The Ferguson Leaks: Anatomy Of a Reverse Lynching

Since the early days of the Michael Brown murder investigation, local law enforcement has sought to tip the scales through selective and prejudicial release of information.
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Since the early days of the Michael Brown murder investigation, local law enforcement has sought to tip the scales through selective and prejudicial release of information.
king

As America waits for a grand jury in Missouri to decide whether Ferguson police officer Darren Wilson will stand trial for the killing of unarmed 17 year-old Michael Brown, a steady stream of one-sided leaks from that secret proceeding makes it pretty clear that there will be no judge, jury, or verdict for Wilson. Since that proceeding is secret, the only way anyone will ever know what happened there is through leaks, and the only way those leaks become public is with the cooperation of media outlets willing to publish them.

Since the early days of the Michael Brown murder investigation, local law enforcement has sought to tip the scales through selective and prejudicial release of information, and the purpose of this current spate of leaks could not be more clear: deliberately incomplete accounts of Darren Wilson's side of the story, a leaked autopsy report along with "expert analysis" to spin "consistency" with Wilson's story into support for it, and third, fourth, or fifth-hand stories about black witnesses that allegedly "largely support" Wilson's account, whatever that means, and whom no one will ever get to speak to or confirm the existence of. This is the presentation of a defense case without a trial, and its purpose is to ensure that most of the public accepts that there will never be a trial. Just as Mike Brown was killed without a trial, so too will his killer be set free without one.

Chris King, Managing Editor for the St. Louis American, is now offering a fascinating window into how these self-serving leakers sell their biased information to newspapers, since he was shopped the exact same leaks and turned them down. His paper ran an editorial with blistering criticism other papers' ethics for running with "third party hearsay," and in an interview with MSNBC's Chris Hayes, King went into more detail about how leaks like these were shopped to him, and why he refused to use them. King gives several good reasons, but the most relevant to this story is the issue of authority:

"I certainly could have picked his brain and ran a report with the weak authority that these three daily papers used, but I think the authority's too weak, because I couldn't use anyone's name."

"It's very arrogant, because you're asking the public to believe somebody told somebody who told me, and you're supposed to believe me."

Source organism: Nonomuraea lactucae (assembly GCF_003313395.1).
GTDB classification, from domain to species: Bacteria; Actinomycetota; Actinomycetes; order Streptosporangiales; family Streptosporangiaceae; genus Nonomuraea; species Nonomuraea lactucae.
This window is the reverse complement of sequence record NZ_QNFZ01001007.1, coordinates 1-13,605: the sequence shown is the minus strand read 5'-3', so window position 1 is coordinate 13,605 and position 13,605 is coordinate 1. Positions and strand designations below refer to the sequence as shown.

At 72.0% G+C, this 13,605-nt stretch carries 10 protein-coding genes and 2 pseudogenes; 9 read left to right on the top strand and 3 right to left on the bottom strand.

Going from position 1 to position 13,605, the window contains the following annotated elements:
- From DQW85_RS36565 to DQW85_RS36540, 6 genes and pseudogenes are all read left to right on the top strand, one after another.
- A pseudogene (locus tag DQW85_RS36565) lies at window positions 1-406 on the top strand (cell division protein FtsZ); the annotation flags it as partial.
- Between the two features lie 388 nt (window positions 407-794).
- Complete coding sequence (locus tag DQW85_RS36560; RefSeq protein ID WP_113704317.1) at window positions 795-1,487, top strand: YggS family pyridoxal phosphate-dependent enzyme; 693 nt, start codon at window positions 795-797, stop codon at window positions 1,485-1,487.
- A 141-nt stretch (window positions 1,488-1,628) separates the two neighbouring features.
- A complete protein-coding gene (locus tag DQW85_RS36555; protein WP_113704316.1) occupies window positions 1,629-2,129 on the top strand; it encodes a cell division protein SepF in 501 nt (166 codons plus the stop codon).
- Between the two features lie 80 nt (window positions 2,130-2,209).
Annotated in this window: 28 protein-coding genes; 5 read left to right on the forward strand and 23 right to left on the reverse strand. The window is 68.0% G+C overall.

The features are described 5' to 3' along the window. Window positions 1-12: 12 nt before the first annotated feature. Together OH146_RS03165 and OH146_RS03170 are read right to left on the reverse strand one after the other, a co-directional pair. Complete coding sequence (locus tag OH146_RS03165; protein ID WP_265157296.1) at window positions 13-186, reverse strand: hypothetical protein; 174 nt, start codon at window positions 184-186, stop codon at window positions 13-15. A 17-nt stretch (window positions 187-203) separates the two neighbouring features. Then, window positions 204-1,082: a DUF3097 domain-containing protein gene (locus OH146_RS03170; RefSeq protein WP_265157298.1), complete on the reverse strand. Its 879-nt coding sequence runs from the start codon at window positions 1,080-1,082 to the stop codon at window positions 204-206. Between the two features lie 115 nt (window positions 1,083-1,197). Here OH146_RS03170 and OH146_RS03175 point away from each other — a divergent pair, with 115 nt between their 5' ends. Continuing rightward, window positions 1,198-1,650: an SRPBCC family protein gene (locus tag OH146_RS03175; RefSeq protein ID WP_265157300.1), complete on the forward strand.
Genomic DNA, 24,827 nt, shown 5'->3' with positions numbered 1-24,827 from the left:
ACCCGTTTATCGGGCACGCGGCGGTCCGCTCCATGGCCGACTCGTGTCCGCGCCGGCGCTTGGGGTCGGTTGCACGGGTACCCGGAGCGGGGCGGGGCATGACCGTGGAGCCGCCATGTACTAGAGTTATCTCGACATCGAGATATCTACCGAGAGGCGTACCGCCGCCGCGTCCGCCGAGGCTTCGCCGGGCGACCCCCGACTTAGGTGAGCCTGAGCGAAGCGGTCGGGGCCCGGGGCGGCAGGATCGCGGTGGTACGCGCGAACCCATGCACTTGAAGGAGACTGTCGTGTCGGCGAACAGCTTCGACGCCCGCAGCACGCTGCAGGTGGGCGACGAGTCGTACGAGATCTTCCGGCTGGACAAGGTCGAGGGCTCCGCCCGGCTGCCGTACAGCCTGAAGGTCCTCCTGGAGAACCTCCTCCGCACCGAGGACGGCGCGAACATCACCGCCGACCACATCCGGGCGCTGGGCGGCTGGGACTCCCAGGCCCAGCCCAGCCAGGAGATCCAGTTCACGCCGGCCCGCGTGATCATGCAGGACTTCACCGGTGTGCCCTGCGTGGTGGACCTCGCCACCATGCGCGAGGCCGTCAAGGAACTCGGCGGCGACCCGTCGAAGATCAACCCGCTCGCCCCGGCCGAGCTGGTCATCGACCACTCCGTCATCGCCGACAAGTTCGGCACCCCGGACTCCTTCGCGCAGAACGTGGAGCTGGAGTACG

The issue of authority is central to this phase of the story, because as King points out, the authority of these sources isn't just weak, it is completely indeterminate. The attributions used, such as sources "who were briefed," or sources "familiar with" or "with knowledge of" the investigation, leave open the possibility that their information is further removed from the facts than they are from Kevin Bacon. What these papers are doing is vesting these sources with their own authority, simply by printing these stories. A New York Times reader isn't going to parse the attributions against their sourcing policy, they are going to believe what they read in the Times, which is why it is so important that proper, ethical editorial judgment is used.

This is not to say that no news outlet should ever report on a grand jury, or ever use anonymous sources. There are a slew of ways that these papers could have fixed the journalism in these stories. They could have insisted their source give a complete accounting of Darren Wilson's story instead of stopping while he and Brown were still in the car, and/or insisted on an attribution that informed readers as to any possible ulterior motive the source might have (even while still remaining anonymous; for example, "sources in the District Attorney's office"), and/or an attribution that gave readers an accurate feel for the sources authority (who were they briefed by, for example), and/or explained to readers that a piece of evidence that's consistent with Wilson's story can also be (and in all these stories, actually is)  also consistent with the witnesses who say Wilson shot Brown as he was surrendering, and/or insisted on detailed accounts of the alleged black eyewitnesses who "largely support" Wilson's story instead of taking a subjective source's word for it, or even on interviewing them with promise of anonymity, or barring any of those attempts to properly tell this story, do what Chris King did: let them keep shopping around.

These papers, and even these leakers, may feel that they are doing a public service by sweetening what is sure to be a bitter pill, but all they are doing is reinforcing the notion that when police shoot down an unarmed black man, they are above the law. The press will, sadly, have many more opportunities to get this wrong.